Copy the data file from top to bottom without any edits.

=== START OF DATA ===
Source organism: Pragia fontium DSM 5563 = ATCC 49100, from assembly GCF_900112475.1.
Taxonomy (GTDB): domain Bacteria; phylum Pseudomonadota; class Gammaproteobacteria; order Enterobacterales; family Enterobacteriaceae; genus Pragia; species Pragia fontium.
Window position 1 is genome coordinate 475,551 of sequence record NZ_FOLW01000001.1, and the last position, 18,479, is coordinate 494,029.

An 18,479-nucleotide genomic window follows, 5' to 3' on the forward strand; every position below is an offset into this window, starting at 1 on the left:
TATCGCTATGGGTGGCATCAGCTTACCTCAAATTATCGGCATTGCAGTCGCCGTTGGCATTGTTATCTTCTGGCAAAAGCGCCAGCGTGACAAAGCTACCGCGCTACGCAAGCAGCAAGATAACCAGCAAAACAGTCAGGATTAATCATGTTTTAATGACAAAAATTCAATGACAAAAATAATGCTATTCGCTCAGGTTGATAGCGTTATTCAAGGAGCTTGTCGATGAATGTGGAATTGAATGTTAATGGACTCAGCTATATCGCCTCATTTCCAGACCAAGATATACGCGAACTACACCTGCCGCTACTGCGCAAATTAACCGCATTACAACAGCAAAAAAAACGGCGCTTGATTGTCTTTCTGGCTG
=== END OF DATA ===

Source organism: Pragia fontium DSM 5563 = ATCC 49100, from assembly GCF_900112475.1.
Taxonomy (GTDB): domain Bacteria; phylum Pseudomonadota; class Gammaproteobacteria; order Enterobacterales; family Enterobacteriaceae; genus Pragia; species Pragia fontium.
Window position 1 is genome coordinate 475,551 of sequence record NZ_FOLW01000001.1, and the last position, 18,479, is coordinate 494,029.

An 18,479-nucleotide genomic window follows, 5' to 3' on the forward strand; every position below is an offset into this window, starting at 1 on the left:
TATCGCTATGGGTGGCATCAGCTTACCTCAAATTATCGGCATTGCAGTCGCCGTTGGCATTGTTATCTTCTGGCAAAAGCGCCAGCGTGACAAAGCTACCGCGCTACGCAAGCAGCAAGATAACCAGCAAAACAGTCAGGATTAATCATGTTTTAATGACAAAAATTCAATGACAAAAATAATGCTATTCGCTCAGGTTGATAGCGTTATTCAAGGAGCTTGTCGATGAATGTGGAATTGAATGTTAATGGACTCAGCTATATCGCCTCATTTCCAGACCAAGATATACGCGAACTACACCTGCCGCTACTGCGCAAATTAACCGCATTACAACAGCAAAAAAAACGGCGCTTGATTGTCTTTCTGGCTG